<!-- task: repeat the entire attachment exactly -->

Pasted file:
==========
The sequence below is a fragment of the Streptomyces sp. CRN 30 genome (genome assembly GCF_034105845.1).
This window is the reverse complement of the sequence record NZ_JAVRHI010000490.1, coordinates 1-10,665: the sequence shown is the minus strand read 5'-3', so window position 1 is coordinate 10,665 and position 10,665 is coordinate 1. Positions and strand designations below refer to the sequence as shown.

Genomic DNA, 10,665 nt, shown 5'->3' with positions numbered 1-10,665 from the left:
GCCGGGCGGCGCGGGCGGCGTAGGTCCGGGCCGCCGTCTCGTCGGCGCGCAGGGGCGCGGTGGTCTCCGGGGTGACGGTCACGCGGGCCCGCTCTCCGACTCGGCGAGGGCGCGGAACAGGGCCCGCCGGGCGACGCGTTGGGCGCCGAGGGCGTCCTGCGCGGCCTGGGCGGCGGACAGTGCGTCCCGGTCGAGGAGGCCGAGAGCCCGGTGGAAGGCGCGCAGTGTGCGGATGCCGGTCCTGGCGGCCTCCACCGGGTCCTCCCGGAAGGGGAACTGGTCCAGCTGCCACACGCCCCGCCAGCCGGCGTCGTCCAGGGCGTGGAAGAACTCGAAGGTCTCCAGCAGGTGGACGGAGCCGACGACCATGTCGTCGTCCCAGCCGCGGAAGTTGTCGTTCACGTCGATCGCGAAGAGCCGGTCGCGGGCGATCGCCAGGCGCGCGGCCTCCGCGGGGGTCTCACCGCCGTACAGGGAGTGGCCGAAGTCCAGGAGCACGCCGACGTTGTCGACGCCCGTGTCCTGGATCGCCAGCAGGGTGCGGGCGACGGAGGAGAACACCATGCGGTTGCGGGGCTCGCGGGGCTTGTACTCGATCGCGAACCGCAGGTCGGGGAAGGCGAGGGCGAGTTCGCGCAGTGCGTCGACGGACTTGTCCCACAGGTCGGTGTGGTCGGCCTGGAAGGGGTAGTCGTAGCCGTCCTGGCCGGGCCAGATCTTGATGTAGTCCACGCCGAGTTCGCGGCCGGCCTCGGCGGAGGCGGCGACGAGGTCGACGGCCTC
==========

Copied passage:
The sequence below is a fragment of the Streptomyces sp. CRN 30 genome (genome assembly GCF_034105845.1).
This window is the reverse complement of the sequence record NZ_JAVRHI010000490.1, coordinates 1-10,665: the sequence shown is the minus strand read 5'-3', so window position 1 is coordinate 10,665 and position 10,665 is coordinate 1. Positions and strand designations below refer to the sequence as shown.

Genomic DNA, 10,665 nt, shown 5'->3' with positions numbered 1-10,665 from the left:
GCCGGGCGGCGCGGGCGGCGTAGGTCCGGGCCGCCGTCTCGTCGGCGCGCAGGGGCGCGGTGGTCTCCGGGGTGACGGTCACGCGGGCCCGCTCTCCGACTCGGCGAGGGCGCGGAACAGGGCCCGCCGGGCGACGCGTTGGGCGCCGAGGGCGTCCTGCGCGGCCTGGGCGGCGGACAGTGCGTCCCGGTCGAGGAGGCCGAGAGCCCGGTGGAAGGCGCGCAGTGTGCGGATGCCGGTCCTGGCGGCCTCCACCGGGTCCTCCCGGAAGGGGAACTGGTCCAGCTGCCACACGCCCCGCCAGCCGGCGTCGTCCAGGGCGTGGAAGAACTCGAAGGTCTCCAGCAGGTGGACGGAGCCGACGACCATGTCGTCGTCCCAGCCGCGGAAGTTGTCGTTCACGTCGATCGCGAAGAGCCGGTCGCGGGCGATCGCCAGGCGCGCGGCCTCCGCGGGGGTCTCACCGCCGTACAGGGAGTGGCCGAAGTCCAGGAGCACGCCGACGTTGTCGACGCCCGTGTCCTGGATCGCCAGCAGGGTGCGGGCGACGGAGGAGAACACCATGCGGTTGCGGGGCTCGCGGGGCTTGTACTCGATCGCGAACCGCAGGTCGGGGAAGGCGAGGGCGAGTTCGCGCAGTGCGTCGACGGACTTGTCCCACAGGTCGGTGTGGTCGGCCTGGAAGGGGTAGTCGTAGCCGTCCTGGCCGGGCCAGATCTTGATGTAGTCCACGCCGAGTTCGCGGCCGGCCTCGGCGGAGGCGGCGACGAGGTCGACGGCCTC